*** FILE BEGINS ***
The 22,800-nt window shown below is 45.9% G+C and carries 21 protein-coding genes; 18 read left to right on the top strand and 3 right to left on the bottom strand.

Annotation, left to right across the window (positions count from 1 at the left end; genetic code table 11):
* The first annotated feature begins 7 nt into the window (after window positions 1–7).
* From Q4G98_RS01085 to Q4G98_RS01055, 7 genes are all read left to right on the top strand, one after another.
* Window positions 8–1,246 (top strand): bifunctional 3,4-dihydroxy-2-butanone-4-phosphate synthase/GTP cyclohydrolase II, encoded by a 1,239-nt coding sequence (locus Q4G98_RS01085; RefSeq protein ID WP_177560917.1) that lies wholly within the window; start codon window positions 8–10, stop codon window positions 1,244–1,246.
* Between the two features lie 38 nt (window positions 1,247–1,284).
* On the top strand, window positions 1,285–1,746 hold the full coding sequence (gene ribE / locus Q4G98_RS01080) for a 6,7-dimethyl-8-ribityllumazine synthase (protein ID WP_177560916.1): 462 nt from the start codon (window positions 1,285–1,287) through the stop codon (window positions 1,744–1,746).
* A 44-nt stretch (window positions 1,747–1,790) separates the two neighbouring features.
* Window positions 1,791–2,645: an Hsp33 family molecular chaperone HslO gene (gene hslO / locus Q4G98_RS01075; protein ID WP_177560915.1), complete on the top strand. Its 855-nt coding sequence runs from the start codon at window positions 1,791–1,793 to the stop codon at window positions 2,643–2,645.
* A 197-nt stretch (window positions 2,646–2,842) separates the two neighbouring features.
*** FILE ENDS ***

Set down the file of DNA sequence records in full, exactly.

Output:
The 22,800-nt window shown below is 45.9% G+C and carries 21 protein-coding genes; 18 read left to right on the top strand and 3 right to left on the bottom strand.

Annotation, left to right across the window (positions count from 1 at the left end; genetic code table 11):
* The first annotated feature begins 7 nt into the window (after window positions 1–7).
* From Q4G98_RS01085 to Q4G98_RS01055, 7 genes are all read left to right on the top strand, one after another.
* Window positions 8–1,246 (top strand): bifunctional 3,4-dihydroxy-2-butanone-4-phosphate synthase/GTP cyclohydrolase II, encoded by a 1,239-nt coding sequence (locus Q4G98_RS01085; RefSeq protein ID WP_177560917.1) that lies wholly within the window; start codon window positions 8–10, stop codon window positions 1,244–1,246.
* Between the two features lie 38 nt (window positions 1,247–1,284).
* On the top strand, window positions 1,285–1,746 hold the full coding sequence (gene ribE / locus Q4G98_RS01080) for a 6,7-dimethyl-8-ribityllumazine synthase (protein ID WP_177560916.1): 462 nt from the start codon (window positions 1,285–1,287) through the stop codon (window positions 1,744–1,746).
* A 44-nt stretch (window positions 1,747–1,790) separates the two neighbouring features.
* Window positions 1,791–2,645: an Hsp33 family molecular chaperone HslO gene (gene hslO / locus Q4G98_RS01075; protein ID WP_177560915.1), complete on the top strand. Its 855-nt coding sequence runs from the start codon at window positions 1,791–1,793 to the stop codon at window positions 2,643–2,645.
* A 197-nt stretch (window positions 2,646–2,842) separates the two neighbouring features.